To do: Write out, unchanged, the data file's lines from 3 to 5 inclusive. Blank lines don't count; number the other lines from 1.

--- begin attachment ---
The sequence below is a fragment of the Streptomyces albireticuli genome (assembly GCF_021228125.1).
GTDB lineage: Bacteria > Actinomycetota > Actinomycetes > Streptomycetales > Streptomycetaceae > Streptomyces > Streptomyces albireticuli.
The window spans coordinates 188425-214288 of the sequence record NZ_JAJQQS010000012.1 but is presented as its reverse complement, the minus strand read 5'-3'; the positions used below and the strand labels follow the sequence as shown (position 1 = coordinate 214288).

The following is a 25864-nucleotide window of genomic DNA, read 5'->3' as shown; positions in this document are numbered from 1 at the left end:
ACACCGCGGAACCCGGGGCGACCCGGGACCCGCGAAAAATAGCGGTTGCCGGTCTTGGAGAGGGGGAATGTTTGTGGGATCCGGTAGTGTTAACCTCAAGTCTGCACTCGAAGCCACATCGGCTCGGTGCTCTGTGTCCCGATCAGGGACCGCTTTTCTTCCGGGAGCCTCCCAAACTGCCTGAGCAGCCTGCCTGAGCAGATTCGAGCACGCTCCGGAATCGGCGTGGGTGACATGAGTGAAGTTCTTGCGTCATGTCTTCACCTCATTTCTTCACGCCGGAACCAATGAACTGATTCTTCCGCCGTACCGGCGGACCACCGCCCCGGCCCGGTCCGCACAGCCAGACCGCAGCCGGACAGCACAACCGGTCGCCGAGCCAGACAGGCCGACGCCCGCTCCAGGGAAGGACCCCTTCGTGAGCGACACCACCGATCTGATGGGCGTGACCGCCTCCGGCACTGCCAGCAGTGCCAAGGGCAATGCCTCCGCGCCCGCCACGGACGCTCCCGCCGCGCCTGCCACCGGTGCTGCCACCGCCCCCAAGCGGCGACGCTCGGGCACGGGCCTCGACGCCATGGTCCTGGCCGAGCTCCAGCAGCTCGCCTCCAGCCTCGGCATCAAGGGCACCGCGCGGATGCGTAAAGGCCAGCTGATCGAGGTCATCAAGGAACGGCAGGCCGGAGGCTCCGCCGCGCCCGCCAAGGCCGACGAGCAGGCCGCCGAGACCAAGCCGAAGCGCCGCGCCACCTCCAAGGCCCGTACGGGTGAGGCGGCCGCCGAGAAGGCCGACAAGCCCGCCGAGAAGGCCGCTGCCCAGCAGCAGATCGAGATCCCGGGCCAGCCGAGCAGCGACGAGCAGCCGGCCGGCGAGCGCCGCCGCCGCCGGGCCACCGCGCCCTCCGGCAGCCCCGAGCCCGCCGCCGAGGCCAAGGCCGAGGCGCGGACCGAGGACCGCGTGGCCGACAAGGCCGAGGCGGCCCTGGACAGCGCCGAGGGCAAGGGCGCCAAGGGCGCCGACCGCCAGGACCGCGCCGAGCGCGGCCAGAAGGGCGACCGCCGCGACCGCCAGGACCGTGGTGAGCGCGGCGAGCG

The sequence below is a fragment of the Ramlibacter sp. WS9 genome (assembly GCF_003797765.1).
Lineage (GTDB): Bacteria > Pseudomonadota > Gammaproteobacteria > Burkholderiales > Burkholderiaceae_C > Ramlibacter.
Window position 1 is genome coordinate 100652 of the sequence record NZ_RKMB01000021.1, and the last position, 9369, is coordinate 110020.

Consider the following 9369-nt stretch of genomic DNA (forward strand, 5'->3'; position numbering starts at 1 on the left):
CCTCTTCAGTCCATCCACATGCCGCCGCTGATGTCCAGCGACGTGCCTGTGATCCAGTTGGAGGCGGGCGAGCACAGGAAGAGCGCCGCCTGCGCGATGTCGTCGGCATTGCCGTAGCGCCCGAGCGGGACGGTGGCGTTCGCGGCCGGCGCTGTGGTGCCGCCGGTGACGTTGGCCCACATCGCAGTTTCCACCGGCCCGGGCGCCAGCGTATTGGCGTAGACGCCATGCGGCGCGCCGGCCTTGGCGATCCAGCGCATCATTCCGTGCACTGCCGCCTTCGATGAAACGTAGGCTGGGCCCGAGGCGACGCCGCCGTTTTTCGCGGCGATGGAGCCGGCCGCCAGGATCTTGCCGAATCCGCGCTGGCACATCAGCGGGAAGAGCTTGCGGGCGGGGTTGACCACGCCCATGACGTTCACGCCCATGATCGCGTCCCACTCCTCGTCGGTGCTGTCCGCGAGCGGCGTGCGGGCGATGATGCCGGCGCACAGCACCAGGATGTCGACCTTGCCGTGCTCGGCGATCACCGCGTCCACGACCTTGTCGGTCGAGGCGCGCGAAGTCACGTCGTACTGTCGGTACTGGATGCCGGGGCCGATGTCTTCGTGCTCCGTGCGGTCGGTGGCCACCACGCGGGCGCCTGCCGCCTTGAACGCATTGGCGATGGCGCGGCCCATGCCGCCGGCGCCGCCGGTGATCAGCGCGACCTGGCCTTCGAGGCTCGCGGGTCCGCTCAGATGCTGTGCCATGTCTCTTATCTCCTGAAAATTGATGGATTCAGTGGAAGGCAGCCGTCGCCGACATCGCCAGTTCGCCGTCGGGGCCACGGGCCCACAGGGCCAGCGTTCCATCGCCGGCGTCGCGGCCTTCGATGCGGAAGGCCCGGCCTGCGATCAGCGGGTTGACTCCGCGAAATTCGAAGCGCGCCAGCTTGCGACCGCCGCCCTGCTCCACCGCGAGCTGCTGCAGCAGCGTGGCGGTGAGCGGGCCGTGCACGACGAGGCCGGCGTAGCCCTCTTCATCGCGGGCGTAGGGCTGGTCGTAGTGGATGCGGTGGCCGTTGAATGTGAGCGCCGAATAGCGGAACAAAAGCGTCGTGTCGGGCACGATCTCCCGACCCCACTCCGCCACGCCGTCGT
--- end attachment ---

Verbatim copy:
The window spans coordinates 188425-214288 of the sequence record NZ_JAJQQS010000012.1 but is presented as its reverse complement, the minus strand read 5'-3'; the positions used below and the strand labels follow the sequence as shown (position 1 = coordinate 214288).

The following is a 25864-nucleotide window of genomic DNA, read 5'->3' as shown; positions in this document are numbered from 1 at the left end:
ACACCGCGGAACCCGGGGCGACCCGGGACCCGCGAAAAATAGCGGTTGCCGGTCTTGGAGAGGGGGAATGTTTGTGGGATCCGGTAGTGTTAACCTCAAGTCTGCACTCGAAGCCACATCGGCTCGGTGCTCTGTGTCCCGATCAGGGACCGCTTTTCTTCCGGGAGCCTCCCAAACTGCCTGAGCAGCCTGCCTGAGCAGATTCGAGCACGCTCCGGAATCGGCGTGGGTGACATGAGTGAAGTTCTTGCGTCATGTCTTCACCTCATTTCTTCACGCCGGAACCAATGAACTGATTCTTCCGCCGTACCGGCGGACCACCGCCCCGGCCCGGTCCGCACAGCCAGACCGCAGCCGGACAGCACAACCGGTCGCCGAGCCAGACAGGCCGACGCCCGCTCCAGGGAAGGACCCCTTCGTGAGCGACACCACCGATCTGATGGGCGTGACCGCCTCCGGCACTGCCAGCAGTGCCAAGGGCAATGCCTCCGCGCCCGCCACGGACGCTCCCGCCGCGCCTGCCACCGGTGCTGCCACCGCCCCCAAGCGGCGACGCTCGGGCACGGGCCTCGACGCCATGGTCCTGGCCGAGCTCCAGCAGCTCGCCTCCAGCCTCGGCATCAAGGGCACCGCGCGGATGCGTAAAGGCCAGCTGATCGAGGTCATCAAGGAACGGCAGGCCGGAGGCTCCGCCGCGCCCGCCAAGGCCGACGAGCAGGCCGCCGAGACCAAGCCGAAGCGCCGCGCCACCTCCAAGGCCCGTACGGGTGAGGCGGCCGCCGAGAAGGCCGACAAGCCCGCCGAGAAGGCCGCTGCCCAGCAGCAGATCGAGATCCCGGGCCAGCCGAGCAGCGACGAGCAGCCGGCCGGCGAGCGCCGCCGCCGCCGGGCCACCGCGCCCTCCGGCAGCCCCGAGCCCGCCGCCGAGGCCAAGGCCGAGGCGCGGACCGAGGACCGCGTGGCCGACAAGGCCGAGGCGGCCCTGGACAGCGCCGAGGGCAAGGGCGCCAAGGGCGCCGACCGCCAGGACCGCGCCGAGCGCGGCCAGAAGGGCGACCGCCGCGACCGCCAGGACCGTGGTGAGCGCGGCGAGCG